Characteristics of fixed formats are described below. Fixed formats do not have changes during transmission with regard to frame structure, word length or location, commutation sequence, sample interval, or measurement list.

4.3.1 Word-Oriented Definitions and Requirements. The following definitions and requirements are addressed to word characteristics. Word Length (Class I and II) . Individual words may vary in length from 4 bits to not more than 16 bits in class I and not more than 64 bits in class II. Fragmented Words (Class II) . A fragmented word is defined as a word divided into no more than eight segments and placed in various locations within a minor frame. The locations need not be adjacent. All word segments used to form a data word are constrained to the boundaries of a single minor frame. Fragmented synchronization words are not allowed. Bit Numbering. To provide consistent notation, the most significant bit in a word shall be numbered "one." Less significant bits shall be numbered sequentially within the word. Word Numbering. To provide consistent notation, the first word after the minor frame synchronization pattern shall be numbered "one" (see figure 4-2). Each subsequent word shall be numbered sequentially within the minor frame. Numbering within a subframe (see subparagraph hall be "one" for the word in the same minor frame as the initial counter value for subframe synchronization and sequentially thereafter. Notations of W and S shall mean the W word position in the minor frame and S word position in the subframe.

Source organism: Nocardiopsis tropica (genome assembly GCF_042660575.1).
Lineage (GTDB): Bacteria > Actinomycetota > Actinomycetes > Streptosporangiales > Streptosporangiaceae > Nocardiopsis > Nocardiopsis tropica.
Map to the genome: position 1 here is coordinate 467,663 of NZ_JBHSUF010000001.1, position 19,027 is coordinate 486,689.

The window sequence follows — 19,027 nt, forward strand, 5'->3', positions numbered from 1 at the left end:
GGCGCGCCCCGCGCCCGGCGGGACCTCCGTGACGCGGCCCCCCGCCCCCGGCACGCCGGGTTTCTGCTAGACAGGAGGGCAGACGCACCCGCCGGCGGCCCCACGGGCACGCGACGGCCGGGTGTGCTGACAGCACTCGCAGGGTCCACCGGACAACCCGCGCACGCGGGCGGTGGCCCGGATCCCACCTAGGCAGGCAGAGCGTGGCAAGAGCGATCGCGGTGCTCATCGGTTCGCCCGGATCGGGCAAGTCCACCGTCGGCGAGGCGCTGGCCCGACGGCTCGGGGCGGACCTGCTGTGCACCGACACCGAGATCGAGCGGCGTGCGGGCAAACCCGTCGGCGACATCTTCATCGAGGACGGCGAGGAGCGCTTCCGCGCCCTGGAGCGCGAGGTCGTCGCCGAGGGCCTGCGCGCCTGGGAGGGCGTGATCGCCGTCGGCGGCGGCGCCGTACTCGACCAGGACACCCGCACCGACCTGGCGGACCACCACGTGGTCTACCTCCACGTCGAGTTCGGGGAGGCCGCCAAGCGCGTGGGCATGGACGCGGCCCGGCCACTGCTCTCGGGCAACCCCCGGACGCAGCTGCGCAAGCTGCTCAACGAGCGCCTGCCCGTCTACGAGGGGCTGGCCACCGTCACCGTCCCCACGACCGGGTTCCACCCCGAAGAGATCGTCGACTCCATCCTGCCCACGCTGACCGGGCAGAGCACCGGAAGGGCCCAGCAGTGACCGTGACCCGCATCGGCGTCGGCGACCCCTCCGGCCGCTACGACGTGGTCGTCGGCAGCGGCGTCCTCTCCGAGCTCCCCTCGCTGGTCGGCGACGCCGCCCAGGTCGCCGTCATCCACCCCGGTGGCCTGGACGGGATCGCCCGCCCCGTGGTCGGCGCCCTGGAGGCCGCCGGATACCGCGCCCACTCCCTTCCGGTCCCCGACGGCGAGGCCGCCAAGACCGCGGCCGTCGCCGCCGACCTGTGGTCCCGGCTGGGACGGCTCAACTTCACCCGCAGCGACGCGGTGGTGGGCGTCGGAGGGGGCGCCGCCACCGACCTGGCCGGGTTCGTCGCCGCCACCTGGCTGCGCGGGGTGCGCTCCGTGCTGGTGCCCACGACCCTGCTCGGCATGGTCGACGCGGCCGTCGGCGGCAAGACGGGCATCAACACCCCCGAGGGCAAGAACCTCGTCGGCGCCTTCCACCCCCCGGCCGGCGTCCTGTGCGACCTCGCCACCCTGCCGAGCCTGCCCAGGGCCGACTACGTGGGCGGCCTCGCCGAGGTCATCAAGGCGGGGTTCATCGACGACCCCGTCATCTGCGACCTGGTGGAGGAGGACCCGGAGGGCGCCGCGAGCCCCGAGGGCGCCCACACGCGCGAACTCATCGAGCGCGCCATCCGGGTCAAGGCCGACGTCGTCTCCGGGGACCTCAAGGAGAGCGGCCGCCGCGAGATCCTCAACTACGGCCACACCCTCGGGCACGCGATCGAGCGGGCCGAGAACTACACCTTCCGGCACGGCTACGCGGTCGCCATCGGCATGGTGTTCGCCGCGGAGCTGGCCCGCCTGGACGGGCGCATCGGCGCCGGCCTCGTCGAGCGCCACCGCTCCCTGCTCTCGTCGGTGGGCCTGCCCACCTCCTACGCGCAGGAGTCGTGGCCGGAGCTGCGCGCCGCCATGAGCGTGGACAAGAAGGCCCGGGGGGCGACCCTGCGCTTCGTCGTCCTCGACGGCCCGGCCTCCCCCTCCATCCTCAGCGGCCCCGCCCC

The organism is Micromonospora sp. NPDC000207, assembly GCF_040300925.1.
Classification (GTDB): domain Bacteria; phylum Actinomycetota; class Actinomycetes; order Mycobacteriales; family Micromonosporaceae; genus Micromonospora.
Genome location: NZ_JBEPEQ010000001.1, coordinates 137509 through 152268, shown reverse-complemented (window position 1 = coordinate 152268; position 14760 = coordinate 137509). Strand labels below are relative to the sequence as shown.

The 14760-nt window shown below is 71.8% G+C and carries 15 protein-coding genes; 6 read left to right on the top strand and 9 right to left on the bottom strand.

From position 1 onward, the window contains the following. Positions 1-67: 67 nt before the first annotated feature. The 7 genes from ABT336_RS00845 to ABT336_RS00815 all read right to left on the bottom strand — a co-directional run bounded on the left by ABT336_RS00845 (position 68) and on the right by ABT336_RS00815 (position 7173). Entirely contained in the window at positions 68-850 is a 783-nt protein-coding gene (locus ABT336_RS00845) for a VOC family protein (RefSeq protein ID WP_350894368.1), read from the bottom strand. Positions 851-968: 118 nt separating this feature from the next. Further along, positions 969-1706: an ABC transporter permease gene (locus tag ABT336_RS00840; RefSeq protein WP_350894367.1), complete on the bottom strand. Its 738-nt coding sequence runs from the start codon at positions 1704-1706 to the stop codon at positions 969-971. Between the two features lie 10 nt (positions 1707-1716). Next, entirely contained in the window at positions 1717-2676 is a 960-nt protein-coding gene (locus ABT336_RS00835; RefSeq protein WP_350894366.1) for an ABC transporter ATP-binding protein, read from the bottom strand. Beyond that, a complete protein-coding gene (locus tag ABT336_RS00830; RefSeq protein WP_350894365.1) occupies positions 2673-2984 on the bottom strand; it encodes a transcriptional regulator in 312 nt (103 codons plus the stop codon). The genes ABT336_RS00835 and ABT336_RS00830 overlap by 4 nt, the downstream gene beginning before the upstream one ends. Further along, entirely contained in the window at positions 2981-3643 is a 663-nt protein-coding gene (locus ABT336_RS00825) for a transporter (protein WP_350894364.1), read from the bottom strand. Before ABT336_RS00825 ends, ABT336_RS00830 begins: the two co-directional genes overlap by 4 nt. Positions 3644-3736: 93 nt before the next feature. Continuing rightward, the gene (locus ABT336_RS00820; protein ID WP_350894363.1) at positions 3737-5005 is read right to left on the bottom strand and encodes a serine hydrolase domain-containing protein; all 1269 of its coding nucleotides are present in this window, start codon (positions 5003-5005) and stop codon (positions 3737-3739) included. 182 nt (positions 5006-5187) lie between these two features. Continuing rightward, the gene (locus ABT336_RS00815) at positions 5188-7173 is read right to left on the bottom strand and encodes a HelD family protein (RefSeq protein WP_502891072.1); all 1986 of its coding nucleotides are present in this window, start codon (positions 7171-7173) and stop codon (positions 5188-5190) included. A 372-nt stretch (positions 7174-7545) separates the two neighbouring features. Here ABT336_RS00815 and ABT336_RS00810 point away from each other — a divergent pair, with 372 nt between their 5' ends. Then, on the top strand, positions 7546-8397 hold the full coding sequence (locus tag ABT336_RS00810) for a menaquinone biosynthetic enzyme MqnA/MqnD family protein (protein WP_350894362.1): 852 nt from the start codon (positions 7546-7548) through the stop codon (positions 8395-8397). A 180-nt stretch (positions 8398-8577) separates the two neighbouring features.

Figure 4-2. PCM frame structure.
Click here to view Figure 4-2